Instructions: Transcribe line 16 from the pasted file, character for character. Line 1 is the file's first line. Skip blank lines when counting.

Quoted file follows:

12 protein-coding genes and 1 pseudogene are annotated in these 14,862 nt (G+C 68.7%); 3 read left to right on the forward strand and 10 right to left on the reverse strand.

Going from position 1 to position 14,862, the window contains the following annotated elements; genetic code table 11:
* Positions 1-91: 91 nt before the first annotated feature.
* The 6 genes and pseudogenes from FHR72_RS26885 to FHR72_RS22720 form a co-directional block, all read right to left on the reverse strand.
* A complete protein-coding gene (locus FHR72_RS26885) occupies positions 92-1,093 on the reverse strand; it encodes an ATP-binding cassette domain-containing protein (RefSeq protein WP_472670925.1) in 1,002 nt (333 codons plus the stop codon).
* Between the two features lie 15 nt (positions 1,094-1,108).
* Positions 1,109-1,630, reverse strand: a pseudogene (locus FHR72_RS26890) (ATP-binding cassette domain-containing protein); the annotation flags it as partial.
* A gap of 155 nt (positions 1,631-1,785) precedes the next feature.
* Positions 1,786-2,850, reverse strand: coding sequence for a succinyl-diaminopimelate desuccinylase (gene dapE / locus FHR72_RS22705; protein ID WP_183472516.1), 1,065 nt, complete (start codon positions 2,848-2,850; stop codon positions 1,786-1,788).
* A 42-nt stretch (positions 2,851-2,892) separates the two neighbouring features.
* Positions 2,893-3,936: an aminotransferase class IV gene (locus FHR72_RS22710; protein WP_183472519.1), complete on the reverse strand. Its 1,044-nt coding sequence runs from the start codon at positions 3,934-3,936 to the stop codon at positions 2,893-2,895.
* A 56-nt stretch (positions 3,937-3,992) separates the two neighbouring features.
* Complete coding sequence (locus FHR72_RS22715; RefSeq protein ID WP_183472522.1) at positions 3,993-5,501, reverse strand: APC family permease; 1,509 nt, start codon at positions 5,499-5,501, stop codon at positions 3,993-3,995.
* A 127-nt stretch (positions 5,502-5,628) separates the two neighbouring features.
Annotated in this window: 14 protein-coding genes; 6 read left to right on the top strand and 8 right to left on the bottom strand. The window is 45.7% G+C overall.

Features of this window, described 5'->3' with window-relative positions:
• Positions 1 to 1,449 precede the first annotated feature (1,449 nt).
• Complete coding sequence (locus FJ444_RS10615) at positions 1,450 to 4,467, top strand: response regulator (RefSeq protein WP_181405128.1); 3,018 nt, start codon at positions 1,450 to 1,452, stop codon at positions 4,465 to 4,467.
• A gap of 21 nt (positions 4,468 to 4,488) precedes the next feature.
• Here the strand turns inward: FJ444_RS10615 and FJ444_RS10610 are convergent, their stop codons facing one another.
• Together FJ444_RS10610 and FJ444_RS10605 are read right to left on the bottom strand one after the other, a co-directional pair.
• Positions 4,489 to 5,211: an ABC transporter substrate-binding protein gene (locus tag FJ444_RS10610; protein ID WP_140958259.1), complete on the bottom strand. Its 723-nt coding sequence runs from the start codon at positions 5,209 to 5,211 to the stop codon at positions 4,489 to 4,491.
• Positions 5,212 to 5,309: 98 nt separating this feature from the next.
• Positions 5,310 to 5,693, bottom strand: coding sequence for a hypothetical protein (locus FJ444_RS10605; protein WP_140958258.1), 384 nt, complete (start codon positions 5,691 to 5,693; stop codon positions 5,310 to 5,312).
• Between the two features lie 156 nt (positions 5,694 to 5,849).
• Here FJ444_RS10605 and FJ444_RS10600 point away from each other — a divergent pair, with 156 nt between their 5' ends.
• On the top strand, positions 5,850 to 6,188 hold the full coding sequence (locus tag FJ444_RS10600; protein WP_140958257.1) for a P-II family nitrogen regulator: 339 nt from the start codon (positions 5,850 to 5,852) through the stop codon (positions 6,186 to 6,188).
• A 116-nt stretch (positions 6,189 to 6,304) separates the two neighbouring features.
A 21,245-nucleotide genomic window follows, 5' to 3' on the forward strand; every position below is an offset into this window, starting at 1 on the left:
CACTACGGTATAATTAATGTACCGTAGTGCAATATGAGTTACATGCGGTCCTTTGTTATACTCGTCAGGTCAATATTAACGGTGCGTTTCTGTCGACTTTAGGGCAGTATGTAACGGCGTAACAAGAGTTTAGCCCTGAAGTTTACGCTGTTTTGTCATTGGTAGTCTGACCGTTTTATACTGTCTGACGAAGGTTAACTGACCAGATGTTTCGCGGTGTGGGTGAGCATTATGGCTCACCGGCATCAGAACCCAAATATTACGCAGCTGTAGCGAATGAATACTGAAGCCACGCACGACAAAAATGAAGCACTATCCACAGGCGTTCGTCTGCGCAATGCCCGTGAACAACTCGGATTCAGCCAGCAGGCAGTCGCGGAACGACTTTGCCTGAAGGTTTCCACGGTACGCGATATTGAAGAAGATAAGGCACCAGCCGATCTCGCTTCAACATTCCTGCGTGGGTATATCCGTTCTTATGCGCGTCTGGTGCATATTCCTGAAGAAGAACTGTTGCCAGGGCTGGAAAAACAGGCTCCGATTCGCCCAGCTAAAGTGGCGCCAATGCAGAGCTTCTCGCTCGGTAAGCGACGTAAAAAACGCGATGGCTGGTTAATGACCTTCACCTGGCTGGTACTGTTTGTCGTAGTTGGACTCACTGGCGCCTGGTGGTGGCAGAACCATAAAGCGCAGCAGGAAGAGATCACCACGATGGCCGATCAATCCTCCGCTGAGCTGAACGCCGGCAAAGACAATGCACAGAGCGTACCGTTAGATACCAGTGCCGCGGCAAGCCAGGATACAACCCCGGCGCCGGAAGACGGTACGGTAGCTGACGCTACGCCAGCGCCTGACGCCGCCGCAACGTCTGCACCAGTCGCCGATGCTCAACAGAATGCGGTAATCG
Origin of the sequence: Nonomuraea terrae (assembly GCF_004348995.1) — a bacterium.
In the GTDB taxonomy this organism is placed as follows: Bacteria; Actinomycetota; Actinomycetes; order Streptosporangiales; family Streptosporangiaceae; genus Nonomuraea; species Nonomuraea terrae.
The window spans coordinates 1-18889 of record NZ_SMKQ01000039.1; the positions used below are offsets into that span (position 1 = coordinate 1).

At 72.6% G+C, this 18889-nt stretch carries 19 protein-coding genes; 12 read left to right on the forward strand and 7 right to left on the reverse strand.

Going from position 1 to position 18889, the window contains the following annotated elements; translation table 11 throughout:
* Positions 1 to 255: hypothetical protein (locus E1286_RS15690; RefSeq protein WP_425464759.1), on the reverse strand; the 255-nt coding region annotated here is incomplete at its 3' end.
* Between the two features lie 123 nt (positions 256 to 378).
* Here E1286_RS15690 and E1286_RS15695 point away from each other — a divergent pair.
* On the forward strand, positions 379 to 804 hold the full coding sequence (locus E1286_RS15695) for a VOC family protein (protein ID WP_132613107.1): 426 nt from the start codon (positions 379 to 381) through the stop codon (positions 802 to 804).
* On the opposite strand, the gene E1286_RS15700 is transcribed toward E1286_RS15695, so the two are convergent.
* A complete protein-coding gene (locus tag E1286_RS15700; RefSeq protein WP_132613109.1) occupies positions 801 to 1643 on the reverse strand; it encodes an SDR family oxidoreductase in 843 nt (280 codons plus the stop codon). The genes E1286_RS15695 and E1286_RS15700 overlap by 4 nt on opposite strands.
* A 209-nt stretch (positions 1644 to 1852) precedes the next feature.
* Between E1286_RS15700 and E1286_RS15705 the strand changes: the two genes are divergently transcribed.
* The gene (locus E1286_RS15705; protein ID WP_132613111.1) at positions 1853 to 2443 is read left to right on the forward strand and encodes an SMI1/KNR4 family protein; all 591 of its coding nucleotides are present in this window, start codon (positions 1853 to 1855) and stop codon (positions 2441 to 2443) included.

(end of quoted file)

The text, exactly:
Features of this window, described 5'->3' with window-relative positions: